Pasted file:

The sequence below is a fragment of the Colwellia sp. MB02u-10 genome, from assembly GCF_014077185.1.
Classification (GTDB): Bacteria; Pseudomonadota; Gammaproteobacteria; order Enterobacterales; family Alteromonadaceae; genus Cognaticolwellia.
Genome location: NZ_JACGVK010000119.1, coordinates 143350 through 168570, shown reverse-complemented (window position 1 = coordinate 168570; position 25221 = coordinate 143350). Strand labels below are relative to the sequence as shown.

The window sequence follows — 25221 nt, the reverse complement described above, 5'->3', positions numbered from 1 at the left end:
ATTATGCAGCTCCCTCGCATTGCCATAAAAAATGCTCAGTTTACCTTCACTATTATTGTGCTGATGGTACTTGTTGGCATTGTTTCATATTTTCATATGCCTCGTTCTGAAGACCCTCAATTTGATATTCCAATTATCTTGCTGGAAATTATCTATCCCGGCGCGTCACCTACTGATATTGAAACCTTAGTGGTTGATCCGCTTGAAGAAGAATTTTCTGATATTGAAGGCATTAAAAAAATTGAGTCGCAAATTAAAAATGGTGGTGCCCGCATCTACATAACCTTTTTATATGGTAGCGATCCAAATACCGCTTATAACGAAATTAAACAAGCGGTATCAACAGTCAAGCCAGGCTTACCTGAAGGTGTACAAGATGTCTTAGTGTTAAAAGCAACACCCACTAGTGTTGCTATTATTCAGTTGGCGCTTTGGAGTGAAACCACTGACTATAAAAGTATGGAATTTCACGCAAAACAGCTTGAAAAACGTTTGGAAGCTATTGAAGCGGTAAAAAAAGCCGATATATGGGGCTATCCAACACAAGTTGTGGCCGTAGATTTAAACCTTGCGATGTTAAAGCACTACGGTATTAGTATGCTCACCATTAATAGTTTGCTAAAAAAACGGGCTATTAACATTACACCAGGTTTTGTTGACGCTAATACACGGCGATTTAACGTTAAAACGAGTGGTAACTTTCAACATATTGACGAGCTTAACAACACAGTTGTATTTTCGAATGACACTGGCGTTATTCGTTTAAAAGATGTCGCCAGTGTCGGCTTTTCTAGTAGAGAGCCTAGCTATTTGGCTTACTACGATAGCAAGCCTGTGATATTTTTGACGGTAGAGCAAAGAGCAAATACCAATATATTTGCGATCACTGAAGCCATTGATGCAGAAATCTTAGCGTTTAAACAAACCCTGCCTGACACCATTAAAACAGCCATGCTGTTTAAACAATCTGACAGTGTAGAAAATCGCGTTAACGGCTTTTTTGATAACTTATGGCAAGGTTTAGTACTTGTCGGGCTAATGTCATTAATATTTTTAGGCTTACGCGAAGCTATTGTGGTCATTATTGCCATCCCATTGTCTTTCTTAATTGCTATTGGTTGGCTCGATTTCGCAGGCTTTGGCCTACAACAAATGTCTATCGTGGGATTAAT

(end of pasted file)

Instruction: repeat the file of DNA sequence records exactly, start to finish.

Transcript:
The sequence below is a fragment of the Colwellia sp. MB02u-10 genome, from assembly GCF_014077185.1.
Classification (GTDB): Bacteria; Pseudomonadota; Gammaproteobacteria; order Enterobacterales; family Alteromonadaceae; genus Cognaticolwellia.
Genome location: NZ_JACGVK010000119.1, coordinates 143350 through 168570, shown reverse-complemented (window position 1 = coordinate 168570; position 25221 = coordinate 143350). Strand labels below are relative to the sequence as shown.

The window sequence follows — 25221 nt, the reverse complement described above, 5'->3', positions numbered from 1 at the left end:
ATTATGCAGCTCCCTCGCATTGCCATAAAAAATGCTCAGTTTACCTTCACTATTATTGTGCTGATGGTACTTGTTGGCATTGTTTCATATTTTCATATGCCTCGTTCTGAAGACCCTCAATTTGATATTCCAATTATCTTGCTGGAAATTATCTATCCCGGCGCGTCACCTACTGATATTGAAACCTTAGTGGTTGATCCGCTTGAAGAAGAATTTTCTGATATTGAAGGCATTAAAAAAATTGAGTCGCAAATTAAAAATGGTGGTGCCCGCATCTACATAACCTTTTTATATGGTAGCGATCCAAATACCGCTTATAACGAAATTAAACAAGCGGTATCAACAGTCAAGCCAGGCTTACCTGAAGGTGTACAAGATGTCTTAGTGTTAAAAGCAACACCCACTAGTGTTGCTATTATTCAGTTGGCGCTTTGGAGTGAAACCACTGACTATAAAAGTATGGAATTTCACGCAAAACAGCTTGAAAAACGTTTGGAAGCTATTGAAGCGGTAAAAAAAGCCGATATATGGGGCTATCCAACACAAGTTGTGGCCGTAGATTTAAACCTTGCGATGTTAAAGCACTACGGTATTAGTATGCTCACCATTAATAGTTTGCTAAAAAAACGGGCTATTAACATTACACCAGGTTTTGTTGACGCTAATACACGGCGATTTAACGTTAAAACGAGTGGTAACTTTCAACATATTGACGAGCTTAACAACACAGTTGTATTTTCGAATGACACTGGCGTTATTCGTTTAAAAGATGTCGCCAGTGTCGGCTTTTCTAGTAGAGAGCCTAGCTATTTGGCTTACTACGATAGCAAGCCTGTGATATTTTTGACGGTAGAGCAAAGAGCAAATACCAATATATTTGCGATCACTGAAGCCATTGATGCAGAAATCTTAGCGTTTAAACAAACCCTGCCTGACACCATTAAAACAGCCATGCTGTTTAAACAATCTGACAGTGTAGAAAATCGCGTTAACGGCTTTTTTGATAACTTATGGCAAGGTTTAGTACTTGTCGGGCTAATGTCATTAATATTTTTAGGCTTACGCGAAGCTATTGTGGTCATTATTGCCATCCCATTGTCTTTCTTAATTGCTATTGGTTGGCTCGATTTCGCAGGCTTTGGCCTACAACAAATGTCTATCGTGGGATTAAT